In December 2021, the Ontario Government introduced legislation providing workers with the “Right To Disconnect” from work with the Working for Workers Act, 2021. The legislation provides workers the unilateral ability to disconnect from work outside of working hours, including any digital communications channels such as emails, phone calls and smart phones.
Employers with 25 or more employees are now required to establish a written policy, outlining expectations for employees to disengage from work-related activities and communications after working hours. Ontario workers become the first in Canada to benefit from this legislation. The purpose of this law is to set boundaries around “work-life-balance” and respect a worker’s family and personal life.
With technology blending work and personal life boundaries demanding employees to be constantly connected, it has left employees feeling fatigued and experiencing emotional overload, that has only increased over time since the pandemic. Employees working remotely are also finding it more and more difficult to be “off the clock” at the end of the day, and the line between work and personal time becoming blurred with some employees experiencing burnout.
The deadline for employers to have the policy in place is June 2nd, 2022. However, developing a policy with the current legislation is challenging, as the law provides little guidance and no regulations have been passed. The law is also silent on penalties for non-compliance, so we are still at a stage of “to be determined.”
There are still many uncertainties and questions to be addressed such as; Will there be any exemptions? How will the policy apply to the C-suite executives? How to make sure it aligns with employee equity, diversity, and discrimination policies? Will certain industries, such as the essential services, expect amendments? Questions are still left to be discussed and solved before they come into compliance.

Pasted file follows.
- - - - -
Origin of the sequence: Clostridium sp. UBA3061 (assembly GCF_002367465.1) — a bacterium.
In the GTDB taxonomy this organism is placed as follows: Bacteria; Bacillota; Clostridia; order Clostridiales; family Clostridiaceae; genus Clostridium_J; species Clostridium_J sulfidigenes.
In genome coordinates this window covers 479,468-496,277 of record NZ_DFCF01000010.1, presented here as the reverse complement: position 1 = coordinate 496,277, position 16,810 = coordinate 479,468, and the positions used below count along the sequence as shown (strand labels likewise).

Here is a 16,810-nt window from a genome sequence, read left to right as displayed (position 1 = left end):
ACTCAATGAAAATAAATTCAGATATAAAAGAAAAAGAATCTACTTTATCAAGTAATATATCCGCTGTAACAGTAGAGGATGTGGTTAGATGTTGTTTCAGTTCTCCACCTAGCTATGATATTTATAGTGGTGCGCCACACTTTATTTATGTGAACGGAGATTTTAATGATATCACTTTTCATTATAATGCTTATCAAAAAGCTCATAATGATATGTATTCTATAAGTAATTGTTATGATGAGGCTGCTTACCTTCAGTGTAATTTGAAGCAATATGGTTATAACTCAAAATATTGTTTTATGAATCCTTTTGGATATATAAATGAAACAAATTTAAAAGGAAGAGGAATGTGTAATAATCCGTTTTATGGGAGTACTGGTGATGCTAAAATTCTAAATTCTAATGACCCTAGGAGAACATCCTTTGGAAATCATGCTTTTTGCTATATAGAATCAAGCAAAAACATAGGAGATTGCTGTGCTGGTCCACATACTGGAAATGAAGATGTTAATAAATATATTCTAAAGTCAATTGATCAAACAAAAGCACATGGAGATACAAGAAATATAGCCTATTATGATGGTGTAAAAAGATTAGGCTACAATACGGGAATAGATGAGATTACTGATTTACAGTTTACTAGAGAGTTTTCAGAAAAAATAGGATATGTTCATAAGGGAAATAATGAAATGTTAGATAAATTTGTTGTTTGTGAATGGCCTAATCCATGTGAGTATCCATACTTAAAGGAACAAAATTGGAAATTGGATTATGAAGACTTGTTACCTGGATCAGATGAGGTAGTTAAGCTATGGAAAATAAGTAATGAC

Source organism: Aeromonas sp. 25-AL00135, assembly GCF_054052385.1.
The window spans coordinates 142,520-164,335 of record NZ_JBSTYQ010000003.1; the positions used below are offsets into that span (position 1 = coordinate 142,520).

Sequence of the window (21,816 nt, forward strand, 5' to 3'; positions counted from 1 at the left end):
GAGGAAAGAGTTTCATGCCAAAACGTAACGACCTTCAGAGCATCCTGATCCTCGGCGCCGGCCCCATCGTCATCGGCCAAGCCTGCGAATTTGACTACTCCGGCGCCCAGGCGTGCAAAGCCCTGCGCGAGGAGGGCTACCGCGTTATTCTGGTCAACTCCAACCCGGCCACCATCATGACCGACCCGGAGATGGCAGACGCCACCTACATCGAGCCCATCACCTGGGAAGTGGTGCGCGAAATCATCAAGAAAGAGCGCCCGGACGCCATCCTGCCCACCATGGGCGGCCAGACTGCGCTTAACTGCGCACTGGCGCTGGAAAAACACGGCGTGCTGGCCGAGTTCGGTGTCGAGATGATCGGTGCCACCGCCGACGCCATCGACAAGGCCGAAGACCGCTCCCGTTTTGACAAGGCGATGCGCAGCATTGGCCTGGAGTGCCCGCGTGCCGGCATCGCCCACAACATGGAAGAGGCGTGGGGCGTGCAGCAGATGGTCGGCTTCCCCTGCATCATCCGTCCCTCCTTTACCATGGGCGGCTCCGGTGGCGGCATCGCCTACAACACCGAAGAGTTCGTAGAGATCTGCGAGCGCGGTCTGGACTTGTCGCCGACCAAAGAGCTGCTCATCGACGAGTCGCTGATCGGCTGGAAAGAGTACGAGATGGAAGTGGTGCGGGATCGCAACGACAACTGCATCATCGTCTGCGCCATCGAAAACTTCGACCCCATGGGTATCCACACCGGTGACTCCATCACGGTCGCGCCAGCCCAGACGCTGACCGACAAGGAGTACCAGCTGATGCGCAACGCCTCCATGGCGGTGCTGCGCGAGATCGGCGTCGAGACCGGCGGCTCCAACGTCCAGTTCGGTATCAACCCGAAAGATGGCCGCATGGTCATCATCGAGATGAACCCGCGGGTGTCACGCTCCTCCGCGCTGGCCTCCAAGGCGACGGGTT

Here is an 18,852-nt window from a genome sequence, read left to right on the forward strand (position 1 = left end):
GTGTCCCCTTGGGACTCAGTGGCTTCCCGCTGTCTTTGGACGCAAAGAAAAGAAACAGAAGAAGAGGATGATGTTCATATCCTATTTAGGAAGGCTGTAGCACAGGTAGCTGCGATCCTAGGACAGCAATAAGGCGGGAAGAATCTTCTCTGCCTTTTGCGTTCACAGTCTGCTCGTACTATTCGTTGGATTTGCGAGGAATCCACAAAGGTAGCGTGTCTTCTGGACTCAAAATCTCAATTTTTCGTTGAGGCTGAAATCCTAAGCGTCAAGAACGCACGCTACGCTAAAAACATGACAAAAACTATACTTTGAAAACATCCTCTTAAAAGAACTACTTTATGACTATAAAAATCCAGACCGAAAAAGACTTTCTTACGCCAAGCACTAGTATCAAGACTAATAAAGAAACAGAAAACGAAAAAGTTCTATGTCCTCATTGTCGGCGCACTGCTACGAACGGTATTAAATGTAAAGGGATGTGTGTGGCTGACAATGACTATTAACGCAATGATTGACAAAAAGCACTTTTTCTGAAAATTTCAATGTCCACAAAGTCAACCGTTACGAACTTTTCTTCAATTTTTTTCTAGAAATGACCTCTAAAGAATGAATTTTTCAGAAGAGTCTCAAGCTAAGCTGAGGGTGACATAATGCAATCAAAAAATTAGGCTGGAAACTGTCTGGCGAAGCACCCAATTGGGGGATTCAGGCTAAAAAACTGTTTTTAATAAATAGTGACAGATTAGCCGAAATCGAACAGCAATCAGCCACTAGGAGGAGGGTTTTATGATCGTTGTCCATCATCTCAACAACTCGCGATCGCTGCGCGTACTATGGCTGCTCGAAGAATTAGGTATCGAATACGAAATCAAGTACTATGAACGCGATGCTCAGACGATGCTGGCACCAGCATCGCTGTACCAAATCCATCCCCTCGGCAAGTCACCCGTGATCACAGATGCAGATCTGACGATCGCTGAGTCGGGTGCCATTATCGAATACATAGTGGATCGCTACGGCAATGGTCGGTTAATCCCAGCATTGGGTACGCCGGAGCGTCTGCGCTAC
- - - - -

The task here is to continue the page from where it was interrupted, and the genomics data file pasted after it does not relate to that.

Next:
One thing is clear though, there is going to be a need for different approaches depending on nature of the work and expectations set out for employees. No policy is going to be “one fits all.” There are many challenges ahead for employers, for example how to monitor employees to ensure they are truly disconnected to comply with the law, especially remote workers. Employers will also need to train managers, so they understand the policy properly and able to enforce it.
This is the first time Canada has introduced a law of this nature but other countries such as France, Germany and Spain have had this law in place for some time. Therefore, we can look at these countries to see what a Right To Disconnect policy should entail. Below are areas of consideration for employers to review:
- How to define the scope of what the right to disconnect means
- Who does the policy apply to and how is it to be monitored for compliance?
- How will the policy be enforced and what are the consequences for a violation?
- Who will need to be trained and how often?
Since a “Right To Disconnect” policy is inter-connected with working hours, employers should also review their employment agreements, overtime and remote work policies, to determine how they will interact with the concept of the policy.
Employers may also want to consider using technology for monitoring purposes. Countries with similar laws have implemented policies where systems shut down at a specific time, forcing employees to disconnect from their emails and smartphones.
Even though this law is very early in its implementation, there is no doubt a major shift will occur in work culture and expectations in the workplace.
If you need assistance or have any questions on developing a Right To Disconnect Policy, please feel free to give us a call as we would be happy to help.